Table of Contents

Handbook on the Economics of Reciprocity and Social Enterprise

Handbook on the Economics of Reciprocity and Social Enterprise

Elgar original reference

Edited by Luigino Bruni and Stefano Zamagni

The recent era of economic turbulence has generated a growing enthusiasm for an increase in new and original economic insights based around the concepts of reciprocity and social enterprise. This stimulating and thought-provoking Handbook not only encourages and supports this growth, but also emphasises and expands upon new topics and issues within the economics discourse.

Chapter 37: The common good

Antonio Argandoña

Subjects: economics and finance, behavioural and experimental economics, economic psychology, public sector economics, politics and public policy, social entrepreneurship, social policy and sociology, economics of social policy

Extract

In current ethical and political discourse, the common good is often a rhetorical concept, defined in very diverse ways. It had a prominent place in the political and social philosophy of Aristotle and Thomas Aquinas, lost ground when Western philosophy took an individualistic turn (and with the predominance of multiculturalism, which excludes any unitary conception of the good) but continued to be one of the main pillars of Catholic social teaching (Pontifical Council for Justice and Peace, 2004, no. 160). It returned to relevance in view of the modern manifestations of totalitarianism and other developments in recent decades, as a response to questions such as: is it possible to have a politics founded on a universal morality? Can there be a univocal notion of good in a multicultural world? Is a welfare state that combines economic prosperity with equality viable? In Catholic social teaching the common good is defined as ‘the sum total of social conditions which allow people, either as groups or as individuals, to reach their fulfillment more fully and more easily’ (Pontifical Council for Justice and Peace, 2004, no. 164). This is a widely accepted definition that we can take as a starting point.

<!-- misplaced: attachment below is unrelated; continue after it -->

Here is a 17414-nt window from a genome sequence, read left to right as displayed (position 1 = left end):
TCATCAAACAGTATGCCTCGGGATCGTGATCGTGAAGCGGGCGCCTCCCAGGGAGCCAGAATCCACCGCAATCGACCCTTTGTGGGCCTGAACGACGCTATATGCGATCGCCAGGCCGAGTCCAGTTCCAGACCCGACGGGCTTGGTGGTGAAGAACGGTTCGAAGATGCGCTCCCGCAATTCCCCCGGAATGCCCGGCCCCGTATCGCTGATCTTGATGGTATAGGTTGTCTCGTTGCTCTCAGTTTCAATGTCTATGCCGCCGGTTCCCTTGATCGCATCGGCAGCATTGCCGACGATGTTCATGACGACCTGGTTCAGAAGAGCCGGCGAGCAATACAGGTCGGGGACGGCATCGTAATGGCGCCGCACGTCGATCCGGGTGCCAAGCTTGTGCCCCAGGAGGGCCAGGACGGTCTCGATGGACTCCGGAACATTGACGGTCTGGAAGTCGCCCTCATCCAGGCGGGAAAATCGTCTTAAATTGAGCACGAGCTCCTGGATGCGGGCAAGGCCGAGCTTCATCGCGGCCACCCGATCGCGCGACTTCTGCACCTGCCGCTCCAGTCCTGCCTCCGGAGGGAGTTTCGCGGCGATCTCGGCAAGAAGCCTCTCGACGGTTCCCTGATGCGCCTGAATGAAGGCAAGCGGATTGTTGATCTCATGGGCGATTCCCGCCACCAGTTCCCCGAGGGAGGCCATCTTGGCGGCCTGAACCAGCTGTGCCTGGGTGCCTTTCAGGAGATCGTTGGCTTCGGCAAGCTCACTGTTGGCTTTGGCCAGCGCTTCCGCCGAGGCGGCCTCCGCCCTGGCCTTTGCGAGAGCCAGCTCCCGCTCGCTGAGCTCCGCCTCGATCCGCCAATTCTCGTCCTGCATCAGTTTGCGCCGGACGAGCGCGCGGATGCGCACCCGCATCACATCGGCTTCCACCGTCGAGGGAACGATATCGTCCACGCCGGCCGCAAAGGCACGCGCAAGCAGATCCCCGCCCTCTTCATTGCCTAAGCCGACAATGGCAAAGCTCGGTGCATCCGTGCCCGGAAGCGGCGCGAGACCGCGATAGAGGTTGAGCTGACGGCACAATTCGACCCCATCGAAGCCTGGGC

You are not authenticated to view the full text of this chapter or article.

Elgaronline requires a subscription or purchase to access the full text of books or journals. Please login through your library system or with your personal username and password on the homepage.

Non-subscribers can freely search the site, view abstracts/ extracts and download selected front matter and introductory chapters for personal use.

Your library may not have purchased all subject areas. If you are authenticated and think you should have access to this title, please contact your librarian.

Further information